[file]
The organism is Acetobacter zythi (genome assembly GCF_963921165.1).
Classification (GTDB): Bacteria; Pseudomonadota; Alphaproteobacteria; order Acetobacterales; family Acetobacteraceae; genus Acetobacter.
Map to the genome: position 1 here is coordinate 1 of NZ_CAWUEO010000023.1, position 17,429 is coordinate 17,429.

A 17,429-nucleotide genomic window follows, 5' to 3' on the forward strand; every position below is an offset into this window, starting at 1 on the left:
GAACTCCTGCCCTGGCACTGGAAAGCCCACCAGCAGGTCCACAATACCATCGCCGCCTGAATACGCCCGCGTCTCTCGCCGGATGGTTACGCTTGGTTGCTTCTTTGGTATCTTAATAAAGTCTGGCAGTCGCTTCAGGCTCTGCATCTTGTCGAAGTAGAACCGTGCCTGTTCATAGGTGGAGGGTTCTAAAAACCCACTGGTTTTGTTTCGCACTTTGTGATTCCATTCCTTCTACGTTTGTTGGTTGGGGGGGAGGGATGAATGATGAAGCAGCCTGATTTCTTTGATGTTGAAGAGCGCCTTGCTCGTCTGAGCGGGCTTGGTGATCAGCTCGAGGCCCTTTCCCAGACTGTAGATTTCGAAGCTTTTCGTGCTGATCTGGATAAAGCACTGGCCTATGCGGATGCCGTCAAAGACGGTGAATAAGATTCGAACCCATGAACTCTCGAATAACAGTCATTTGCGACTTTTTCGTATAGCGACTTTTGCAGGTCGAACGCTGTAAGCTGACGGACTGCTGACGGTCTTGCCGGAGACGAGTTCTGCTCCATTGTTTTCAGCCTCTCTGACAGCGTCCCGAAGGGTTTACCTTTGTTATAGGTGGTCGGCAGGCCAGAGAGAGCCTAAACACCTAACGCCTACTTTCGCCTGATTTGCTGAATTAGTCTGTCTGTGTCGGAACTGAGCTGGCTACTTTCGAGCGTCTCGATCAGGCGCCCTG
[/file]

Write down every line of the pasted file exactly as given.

The organism is Acetobacter zythi (genome assembly GCF_963921165.1).
Classification (GTDB): Bacteria; Pseudomonadota; Alphaproteobacteria; order Acetobacterales; family Acetobacteraceae; genus Acetobacter.
Map to the genome: position 1 here is coordinate 1 of NZ_CAWUEO010000023.1, position 17,429 is coordinate 17,429.

A 17,429-nucleotide genomic window follows, 5' to 3' on the forward strand; every position below is an offset into this window, starting at 1 on the left:
GAACTCCTGCCCTGGCACTGGAAAGCCCACCAGCAGGTCCACAATACCATCGCCGCCTGAATACGCCCGCGTCTCTCGCCGGATGGTTACGCTTGGTTGCTTCTTTGGTATCTTAATAAAGTCTGGCAGTCGCTTCAGGCTCTGCATCTTGTCGAAGTAGAACCGTGCCTGTTCATAGGTGGAGGGTTCTAAAAACCCACTGGTTTTGTTTCGCACTTTGTGATTCCATTCCTTCTACGTTTGTTGGTTGGGGGGGAGGGATGAATGATGAAGCAGCCTGATTTCTTTGATGTTGAAGAGCGCCTTGCTCGTCTGAGCGGGCTTGGTGATCAGCTCGAGGCCCTTTCCCAGACTGTAGATTTCGAAGCTTTTCGTGCTGATCTGGATAAAGCACTGGCCTATGCGGATGCCGTCAAAGACGGTGAATAAGATTCGAACCCATGAACTCTCGAATAACAGTCATTTGCGACTTTTTCGTATAGCGACTTTTGCAGGTCGAACGCTGTAAGCTGACGGACTGCTGACGGTCTTGCCGGAGACGAGTTCTGCTCCATTGTTTTCAGCCTCTCTGACAGCGTCCCGAAGGGTTTACCTTTGTTATAGGTGGTCGGCAGGCCAGAGAGAGCCTAAACACCTAACGCCTACTTTCGCCTGATTTGCTGAATTAGTCTGTCTGTGTCGGAACTGAGCTGGCTACTTTCGAGCGTCTCGATCAGGCGCCCTG